Connecting high power LEDs to the TC420
This section will deal with connecting High Power LEDs to the TC420. I am looking to add 3w CoB LEDs to my 6' aquarium. I have the theory for this worked out and will post a full guide and tutorials once I have built the lighting and confirmed the theory is correct. Due to other financial priorities, this will most likely be sometime in the first half of 2017
NOTE: I have not built this system, so cannot confirm 100% that it works or that you
will not encounter problems. Use this information at your own risk.
At the moment, I am not going in to depth, so please make sure you understand the electronics side of this before attempting anything.
Using 3/5/10 watt LEDs with the TC420 is possible, however its not a case of simply connecting the LEDs to the outputs from the TC420, you need to use constant current drivers and modify the TC420 to gain access to the direct PWM signal from the processor. What this means is that the main current for the LEDs does not pass through the TC420, it just provides a signal to the drivers, so you can in theory hook up as many LEDs as you like.
For the rest of this guide I will be talking about 3w LEDs, however you could use 5w or 10w LEDs by substituting the correct driver and calculating the correct size power supply.
Standard 3w LED wiring
When you wire up 3w LEDs, you have a transformer which you use to power a constant current driver, which then feeds a chain of LEDs wired in series. The maximum number of LEDs in the series chain will depend on the voltage of the transformer you use. A 3 watt LED has a forward voltage of approximately 3.3v. Therefore, if using a 12v power supply, you can have 3 LEDs in the chain.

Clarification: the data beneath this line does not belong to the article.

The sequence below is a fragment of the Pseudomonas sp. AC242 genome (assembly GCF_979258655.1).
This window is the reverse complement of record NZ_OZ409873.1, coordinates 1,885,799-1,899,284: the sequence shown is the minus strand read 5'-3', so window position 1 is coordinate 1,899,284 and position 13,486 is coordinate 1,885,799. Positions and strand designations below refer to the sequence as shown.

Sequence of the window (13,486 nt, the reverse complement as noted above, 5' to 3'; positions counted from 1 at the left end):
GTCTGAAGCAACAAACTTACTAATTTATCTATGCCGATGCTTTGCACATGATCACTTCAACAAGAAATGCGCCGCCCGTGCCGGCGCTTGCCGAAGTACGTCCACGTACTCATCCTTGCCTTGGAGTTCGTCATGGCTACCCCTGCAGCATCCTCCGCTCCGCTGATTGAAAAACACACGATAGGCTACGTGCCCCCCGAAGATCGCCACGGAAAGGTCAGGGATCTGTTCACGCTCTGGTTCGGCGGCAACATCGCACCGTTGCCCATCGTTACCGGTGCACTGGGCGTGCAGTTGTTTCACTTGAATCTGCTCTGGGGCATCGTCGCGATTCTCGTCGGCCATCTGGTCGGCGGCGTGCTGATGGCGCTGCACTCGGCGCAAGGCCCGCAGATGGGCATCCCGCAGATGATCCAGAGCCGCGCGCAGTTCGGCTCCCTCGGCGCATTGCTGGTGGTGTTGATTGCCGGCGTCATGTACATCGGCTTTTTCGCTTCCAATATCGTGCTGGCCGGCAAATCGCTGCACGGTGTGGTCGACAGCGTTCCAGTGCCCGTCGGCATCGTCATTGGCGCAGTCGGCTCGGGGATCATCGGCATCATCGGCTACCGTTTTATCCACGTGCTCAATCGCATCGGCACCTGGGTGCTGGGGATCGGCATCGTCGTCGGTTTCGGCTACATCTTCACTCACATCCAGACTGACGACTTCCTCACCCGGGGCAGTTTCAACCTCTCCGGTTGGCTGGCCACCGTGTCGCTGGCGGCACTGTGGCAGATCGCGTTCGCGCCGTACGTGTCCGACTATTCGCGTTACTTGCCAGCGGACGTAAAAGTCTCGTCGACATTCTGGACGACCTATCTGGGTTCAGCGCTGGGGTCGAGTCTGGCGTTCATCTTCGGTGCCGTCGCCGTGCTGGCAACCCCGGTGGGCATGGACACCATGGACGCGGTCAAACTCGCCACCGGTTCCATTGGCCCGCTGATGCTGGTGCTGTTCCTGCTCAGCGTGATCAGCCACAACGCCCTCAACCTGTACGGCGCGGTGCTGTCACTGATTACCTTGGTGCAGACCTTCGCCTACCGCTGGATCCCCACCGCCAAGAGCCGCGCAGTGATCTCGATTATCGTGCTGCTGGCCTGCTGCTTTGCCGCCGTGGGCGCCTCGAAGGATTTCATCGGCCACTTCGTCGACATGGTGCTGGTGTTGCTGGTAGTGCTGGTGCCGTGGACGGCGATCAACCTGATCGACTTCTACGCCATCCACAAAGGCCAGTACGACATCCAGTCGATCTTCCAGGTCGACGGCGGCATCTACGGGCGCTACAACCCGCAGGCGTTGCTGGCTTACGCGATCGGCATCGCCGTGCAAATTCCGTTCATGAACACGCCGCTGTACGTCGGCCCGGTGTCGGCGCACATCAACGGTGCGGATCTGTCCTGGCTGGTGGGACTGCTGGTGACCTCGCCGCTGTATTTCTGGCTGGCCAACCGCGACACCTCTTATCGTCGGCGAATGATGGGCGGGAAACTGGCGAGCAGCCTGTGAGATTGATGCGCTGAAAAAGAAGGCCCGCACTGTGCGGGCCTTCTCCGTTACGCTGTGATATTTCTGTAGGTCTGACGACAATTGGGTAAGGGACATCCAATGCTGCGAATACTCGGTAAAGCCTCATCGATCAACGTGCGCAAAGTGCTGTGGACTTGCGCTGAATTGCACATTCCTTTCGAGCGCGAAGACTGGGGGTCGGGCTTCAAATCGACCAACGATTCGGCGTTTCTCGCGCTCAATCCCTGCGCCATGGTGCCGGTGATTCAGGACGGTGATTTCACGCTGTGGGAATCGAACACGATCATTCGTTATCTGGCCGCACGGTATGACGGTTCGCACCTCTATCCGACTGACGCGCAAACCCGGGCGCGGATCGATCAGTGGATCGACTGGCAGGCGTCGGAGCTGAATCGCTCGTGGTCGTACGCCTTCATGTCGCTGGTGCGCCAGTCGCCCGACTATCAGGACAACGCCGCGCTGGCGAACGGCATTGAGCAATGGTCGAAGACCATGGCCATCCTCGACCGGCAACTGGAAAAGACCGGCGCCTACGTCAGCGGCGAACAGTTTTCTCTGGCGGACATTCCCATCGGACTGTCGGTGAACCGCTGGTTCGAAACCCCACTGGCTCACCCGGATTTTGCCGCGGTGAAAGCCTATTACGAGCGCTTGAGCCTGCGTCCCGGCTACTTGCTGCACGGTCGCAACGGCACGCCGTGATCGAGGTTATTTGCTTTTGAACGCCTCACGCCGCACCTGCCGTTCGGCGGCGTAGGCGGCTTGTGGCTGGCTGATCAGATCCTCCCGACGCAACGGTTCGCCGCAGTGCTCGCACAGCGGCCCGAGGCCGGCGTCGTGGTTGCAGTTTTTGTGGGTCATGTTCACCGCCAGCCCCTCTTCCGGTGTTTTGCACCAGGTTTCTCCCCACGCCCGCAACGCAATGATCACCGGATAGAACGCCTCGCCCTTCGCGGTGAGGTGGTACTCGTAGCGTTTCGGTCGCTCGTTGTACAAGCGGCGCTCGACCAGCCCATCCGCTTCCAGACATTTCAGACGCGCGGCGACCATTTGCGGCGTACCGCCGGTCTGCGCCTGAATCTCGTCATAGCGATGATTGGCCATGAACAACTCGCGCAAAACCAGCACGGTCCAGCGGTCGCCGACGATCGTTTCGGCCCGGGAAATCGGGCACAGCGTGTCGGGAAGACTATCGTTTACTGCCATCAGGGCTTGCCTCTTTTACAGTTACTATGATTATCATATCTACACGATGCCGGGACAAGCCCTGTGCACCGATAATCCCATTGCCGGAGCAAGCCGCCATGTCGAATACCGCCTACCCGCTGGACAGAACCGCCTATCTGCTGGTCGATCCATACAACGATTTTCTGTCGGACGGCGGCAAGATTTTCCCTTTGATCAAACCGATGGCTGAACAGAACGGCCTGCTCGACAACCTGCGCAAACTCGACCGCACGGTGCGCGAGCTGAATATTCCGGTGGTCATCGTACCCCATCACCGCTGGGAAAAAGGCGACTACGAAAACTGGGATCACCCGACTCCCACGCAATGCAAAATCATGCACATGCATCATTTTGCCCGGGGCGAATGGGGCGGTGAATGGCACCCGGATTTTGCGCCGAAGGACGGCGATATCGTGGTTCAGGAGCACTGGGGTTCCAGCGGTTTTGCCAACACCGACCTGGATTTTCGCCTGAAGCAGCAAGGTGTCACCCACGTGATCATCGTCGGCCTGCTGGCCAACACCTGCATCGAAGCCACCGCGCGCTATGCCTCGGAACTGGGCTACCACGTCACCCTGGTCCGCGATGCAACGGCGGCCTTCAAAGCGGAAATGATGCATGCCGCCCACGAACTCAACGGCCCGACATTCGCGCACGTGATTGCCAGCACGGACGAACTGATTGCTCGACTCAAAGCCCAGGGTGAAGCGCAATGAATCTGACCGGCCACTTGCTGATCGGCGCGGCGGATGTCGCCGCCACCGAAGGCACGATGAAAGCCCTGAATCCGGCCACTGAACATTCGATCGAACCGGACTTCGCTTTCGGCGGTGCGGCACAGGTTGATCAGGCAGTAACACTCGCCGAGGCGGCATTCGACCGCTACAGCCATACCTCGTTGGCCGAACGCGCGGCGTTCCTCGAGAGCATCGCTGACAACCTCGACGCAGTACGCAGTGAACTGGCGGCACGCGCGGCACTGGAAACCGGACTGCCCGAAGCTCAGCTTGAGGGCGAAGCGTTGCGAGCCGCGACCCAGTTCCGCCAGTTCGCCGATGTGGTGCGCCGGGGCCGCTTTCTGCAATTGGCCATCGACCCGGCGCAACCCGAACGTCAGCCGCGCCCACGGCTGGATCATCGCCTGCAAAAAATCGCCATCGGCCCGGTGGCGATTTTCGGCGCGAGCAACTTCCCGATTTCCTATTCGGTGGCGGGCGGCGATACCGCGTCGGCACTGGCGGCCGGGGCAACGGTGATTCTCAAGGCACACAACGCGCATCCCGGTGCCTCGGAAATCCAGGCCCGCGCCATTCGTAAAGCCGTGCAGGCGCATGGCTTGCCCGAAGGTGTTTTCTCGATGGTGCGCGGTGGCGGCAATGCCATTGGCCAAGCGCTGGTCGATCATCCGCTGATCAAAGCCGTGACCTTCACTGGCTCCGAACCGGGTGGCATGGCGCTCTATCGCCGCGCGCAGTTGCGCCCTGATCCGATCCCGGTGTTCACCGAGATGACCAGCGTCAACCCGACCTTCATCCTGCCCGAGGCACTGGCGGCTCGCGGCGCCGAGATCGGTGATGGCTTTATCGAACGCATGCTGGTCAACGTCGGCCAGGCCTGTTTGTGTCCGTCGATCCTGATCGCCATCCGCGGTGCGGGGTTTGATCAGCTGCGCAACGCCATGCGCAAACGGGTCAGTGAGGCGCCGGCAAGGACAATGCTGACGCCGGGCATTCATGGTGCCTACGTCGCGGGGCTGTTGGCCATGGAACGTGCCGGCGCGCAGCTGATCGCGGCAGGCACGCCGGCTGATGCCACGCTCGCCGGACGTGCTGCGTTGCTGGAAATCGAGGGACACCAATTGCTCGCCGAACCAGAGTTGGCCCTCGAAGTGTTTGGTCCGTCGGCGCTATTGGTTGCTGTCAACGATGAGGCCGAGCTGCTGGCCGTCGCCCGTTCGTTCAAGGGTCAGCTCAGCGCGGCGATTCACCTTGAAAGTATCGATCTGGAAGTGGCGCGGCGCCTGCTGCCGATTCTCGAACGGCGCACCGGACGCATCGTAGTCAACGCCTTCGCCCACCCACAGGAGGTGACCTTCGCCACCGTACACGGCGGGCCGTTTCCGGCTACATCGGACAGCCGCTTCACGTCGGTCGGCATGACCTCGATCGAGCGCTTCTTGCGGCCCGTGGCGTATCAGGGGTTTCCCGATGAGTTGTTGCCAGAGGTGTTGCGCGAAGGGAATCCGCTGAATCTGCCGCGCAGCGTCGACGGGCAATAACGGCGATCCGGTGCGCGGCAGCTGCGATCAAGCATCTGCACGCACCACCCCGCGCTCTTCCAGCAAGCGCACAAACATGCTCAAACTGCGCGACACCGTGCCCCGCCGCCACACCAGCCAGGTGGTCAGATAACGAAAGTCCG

floor( 12 ÷ 3.3 ) = Number of LEDs in the chain
floor( 3.64 ) = Number of LEDs in the chain
3 = Number of LEDs in the chain
3 LEDs isn't a lot, however, you can wire multiple drivers in parallel to the same transformer, For example 1 driver will have 3 LEDs, but 5 drivers will give you 15 LEDs.
Now imagine that instead of a 12v power supply, you have a 36v power supply. This will now give you 10 LEDs in the chain of a single constant current driver. This is a much more cost effective solution as it's cheaper to buy a 36 volt power supply rather than many more constant current drivers. Now with 5 drivers we can have 50 LEDs running off of a 165 watt, 36 volt power supply.
Of course, we no need to calculate how many watts our power supply needs to provide. To calculate the
wattage of the power supply, there are 2 calculations to perform; you pick the highest value from the 2
- Multiplying the total number of LEDs by their wattage, for example 15 × 3w LED = 45w. Then multiply this by 1.1 to factor in the 10% overhead; in our example this would equal 49.5w.
- Multiply the Amps of the LEDs by the forward voltage of the LEDs (0.35 × 3.3 = 1.16), then multiply this by the number of LEDs (1.16 x 15 = 17.4), finally multiply by 1.1 for the overhead (17.4 × 1.1 = 19.14w)